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Last week, the Food and Nutrition Service (FNS) released a Request for Applications (RFA) for the Supplemental Nutrition Assistance Program Employment & Training (SNAP E&T) pilot program. Eligible applicants should submit letters of intent by September 26, 2014, and applications are due to FNS by November 24, 2014. FNS plans to award the grants in February 2015.
The 2014 Farm Bill, which authorizes SNAP E&T, made several critical improvements to the SNAP E&T program, including providing increased funding for SNAP E&T, introducing new monitoring and reporting requirements, and establishing pilot grants to test innovative strategies to improve employment outcomes for individuals on SNAP. These important changes to SNAP represent an opportunity for states that previously may not have taken full advantage of the SNAP E&T program, to pursue new strategies to help SNAP recipients move into stable employment, and ultimately, move off of SNAP.
The Farm Bill authorized $200 million for the pilot projects, an independent evaluation, and related administrative costs. Pilot grants will be awarded to up to ten states, and will provide them with additional funding to test E&T strategies designed to enable more SNAP participants to obtain unsubsidized employment, raise SNAP participants’ earnings, and reduce their reliance on public assistance. Grant awards will range from $5 million to $25 million. The types of E&T programs states could operate includes any existing SNAP E&T components and services, as well as work and education and training programs allowed under the Temporary Assistance for Needy Families (TANF) program.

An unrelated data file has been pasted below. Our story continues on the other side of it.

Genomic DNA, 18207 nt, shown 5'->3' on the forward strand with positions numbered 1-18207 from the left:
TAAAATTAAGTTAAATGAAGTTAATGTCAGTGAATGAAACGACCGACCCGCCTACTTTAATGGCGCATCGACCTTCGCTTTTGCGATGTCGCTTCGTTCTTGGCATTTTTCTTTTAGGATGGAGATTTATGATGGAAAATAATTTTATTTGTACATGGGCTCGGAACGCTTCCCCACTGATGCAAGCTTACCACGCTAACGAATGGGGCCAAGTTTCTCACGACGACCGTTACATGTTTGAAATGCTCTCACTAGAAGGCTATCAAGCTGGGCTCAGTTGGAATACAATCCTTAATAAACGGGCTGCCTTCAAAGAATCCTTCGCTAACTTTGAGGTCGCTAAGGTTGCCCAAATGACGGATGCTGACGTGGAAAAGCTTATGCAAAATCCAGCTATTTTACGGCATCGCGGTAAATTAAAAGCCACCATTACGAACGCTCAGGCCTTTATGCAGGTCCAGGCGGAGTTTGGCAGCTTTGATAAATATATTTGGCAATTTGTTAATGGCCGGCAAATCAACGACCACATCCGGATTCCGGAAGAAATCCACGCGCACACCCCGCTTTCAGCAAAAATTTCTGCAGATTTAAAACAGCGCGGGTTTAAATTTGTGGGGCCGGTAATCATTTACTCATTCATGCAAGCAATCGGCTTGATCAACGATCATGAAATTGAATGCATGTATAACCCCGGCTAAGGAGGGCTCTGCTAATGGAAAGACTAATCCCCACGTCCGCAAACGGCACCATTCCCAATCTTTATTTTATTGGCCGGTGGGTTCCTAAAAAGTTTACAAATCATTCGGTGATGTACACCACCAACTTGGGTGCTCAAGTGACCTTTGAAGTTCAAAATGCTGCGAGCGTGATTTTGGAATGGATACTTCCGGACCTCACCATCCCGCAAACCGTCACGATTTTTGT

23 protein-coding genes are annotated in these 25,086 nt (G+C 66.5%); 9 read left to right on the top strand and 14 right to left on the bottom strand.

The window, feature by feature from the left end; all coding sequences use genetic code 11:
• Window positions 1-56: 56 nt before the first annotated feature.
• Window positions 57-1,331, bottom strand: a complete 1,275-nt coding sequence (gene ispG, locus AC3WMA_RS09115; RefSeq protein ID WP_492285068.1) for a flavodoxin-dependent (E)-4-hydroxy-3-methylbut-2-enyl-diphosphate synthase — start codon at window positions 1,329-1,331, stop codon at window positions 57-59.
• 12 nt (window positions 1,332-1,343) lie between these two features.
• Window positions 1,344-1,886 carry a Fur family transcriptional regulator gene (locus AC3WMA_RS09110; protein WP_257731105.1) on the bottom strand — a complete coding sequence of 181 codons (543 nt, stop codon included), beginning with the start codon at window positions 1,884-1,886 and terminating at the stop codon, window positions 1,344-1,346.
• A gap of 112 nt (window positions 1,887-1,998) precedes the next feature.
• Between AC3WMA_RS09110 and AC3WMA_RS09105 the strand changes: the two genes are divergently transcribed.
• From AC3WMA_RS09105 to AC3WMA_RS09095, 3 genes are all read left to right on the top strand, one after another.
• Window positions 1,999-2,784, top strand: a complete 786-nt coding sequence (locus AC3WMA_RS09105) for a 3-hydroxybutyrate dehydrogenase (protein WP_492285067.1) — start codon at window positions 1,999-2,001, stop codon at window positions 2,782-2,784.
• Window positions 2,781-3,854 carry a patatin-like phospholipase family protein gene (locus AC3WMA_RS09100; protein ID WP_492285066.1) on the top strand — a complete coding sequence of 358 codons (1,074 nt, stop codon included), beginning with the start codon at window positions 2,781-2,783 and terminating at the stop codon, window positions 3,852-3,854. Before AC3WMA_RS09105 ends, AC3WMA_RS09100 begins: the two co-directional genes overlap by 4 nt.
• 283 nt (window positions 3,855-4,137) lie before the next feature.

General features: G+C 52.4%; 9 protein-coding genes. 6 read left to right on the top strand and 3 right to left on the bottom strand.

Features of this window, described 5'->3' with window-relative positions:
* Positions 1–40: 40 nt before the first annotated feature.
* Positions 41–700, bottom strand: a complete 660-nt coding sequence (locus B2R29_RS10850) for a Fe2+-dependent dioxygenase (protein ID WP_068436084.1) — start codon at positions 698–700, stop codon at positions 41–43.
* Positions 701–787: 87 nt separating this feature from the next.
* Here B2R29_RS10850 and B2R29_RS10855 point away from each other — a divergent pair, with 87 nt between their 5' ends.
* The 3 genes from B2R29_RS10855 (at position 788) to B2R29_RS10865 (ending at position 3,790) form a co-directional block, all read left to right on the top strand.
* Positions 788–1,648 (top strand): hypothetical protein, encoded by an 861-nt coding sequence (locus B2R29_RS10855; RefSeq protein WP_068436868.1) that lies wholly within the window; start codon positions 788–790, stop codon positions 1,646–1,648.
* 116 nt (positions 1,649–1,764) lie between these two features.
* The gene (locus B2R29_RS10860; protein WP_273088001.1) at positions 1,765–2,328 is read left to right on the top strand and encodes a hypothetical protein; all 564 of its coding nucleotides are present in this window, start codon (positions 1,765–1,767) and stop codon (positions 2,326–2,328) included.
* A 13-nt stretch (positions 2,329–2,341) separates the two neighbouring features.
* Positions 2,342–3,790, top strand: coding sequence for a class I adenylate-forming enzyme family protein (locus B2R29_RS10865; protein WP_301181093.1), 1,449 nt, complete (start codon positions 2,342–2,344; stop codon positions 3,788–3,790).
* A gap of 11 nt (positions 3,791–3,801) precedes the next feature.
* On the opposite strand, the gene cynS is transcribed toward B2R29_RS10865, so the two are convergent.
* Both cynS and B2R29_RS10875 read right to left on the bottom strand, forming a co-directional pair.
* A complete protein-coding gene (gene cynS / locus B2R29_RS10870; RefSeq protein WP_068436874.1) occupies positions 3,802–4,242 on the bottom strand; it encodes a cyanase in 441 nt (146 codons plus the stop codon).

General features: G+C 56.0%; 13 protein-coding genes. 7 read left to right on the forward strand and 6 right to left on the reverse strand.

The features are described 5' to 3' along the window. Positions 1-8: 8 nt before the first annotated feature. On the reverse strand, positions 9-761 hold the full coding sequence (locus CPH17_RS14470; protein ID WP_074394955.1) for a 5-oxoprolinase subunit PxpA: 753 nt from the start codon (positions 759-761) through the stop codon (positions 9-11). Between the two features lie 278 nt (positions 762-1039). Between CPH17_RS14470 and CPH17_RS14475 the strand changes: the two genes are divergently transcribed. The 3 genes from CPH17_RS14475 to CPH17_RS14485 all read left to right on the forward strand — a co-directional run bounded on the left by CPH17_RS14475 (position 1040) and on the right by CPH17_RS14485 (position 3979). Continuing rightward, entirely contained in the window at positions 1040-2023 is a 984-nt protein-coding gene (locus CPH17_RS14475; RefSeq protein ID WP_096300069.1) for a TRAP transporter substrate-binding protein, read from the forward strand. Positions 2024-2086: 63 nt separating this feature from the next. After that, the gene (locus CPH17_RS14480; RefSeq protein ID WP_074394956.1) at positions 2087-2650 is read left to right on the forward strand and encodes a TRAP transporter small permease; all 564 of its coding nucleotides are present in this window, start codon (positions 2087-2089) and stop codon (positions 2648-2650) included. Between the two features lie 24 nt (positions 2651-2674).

The RFA identifies a set of strategies and approaches FNS is interested in seeing in project proposals, including activities or services targeting populations with significant barriers, case management, career pathways, work-based learning, and public private partnerships. Additionally, in accordance with the Administration’s job-driven training action plan, the RFA selection criteria incorporates elements of the job-driven checklist, which agencies are to use in reviewing grants relating to training or employment.
Earlier this year, NSC hosted a webinar explaining the major changes made to SNAP E&T under the Farm Bill, and highlighting opportunities for states to expand their E&T programs, and in July, National Skills Coalition, the Annie E. Casey Foundation, and Seattle Jobs Initiative (SJI) hosted representatives from 11 states interested in developing, strengthening or expanding Supplemental Nutrition Assistance Program (SNAP) Employment and Training (E&T) programs in their states.
As states move forward with expanding their E&T programs, NSC will provide guidance and assistance on how education and training can be better integrated into E&T. Visit NSC’s website for more SNAP E&T resources.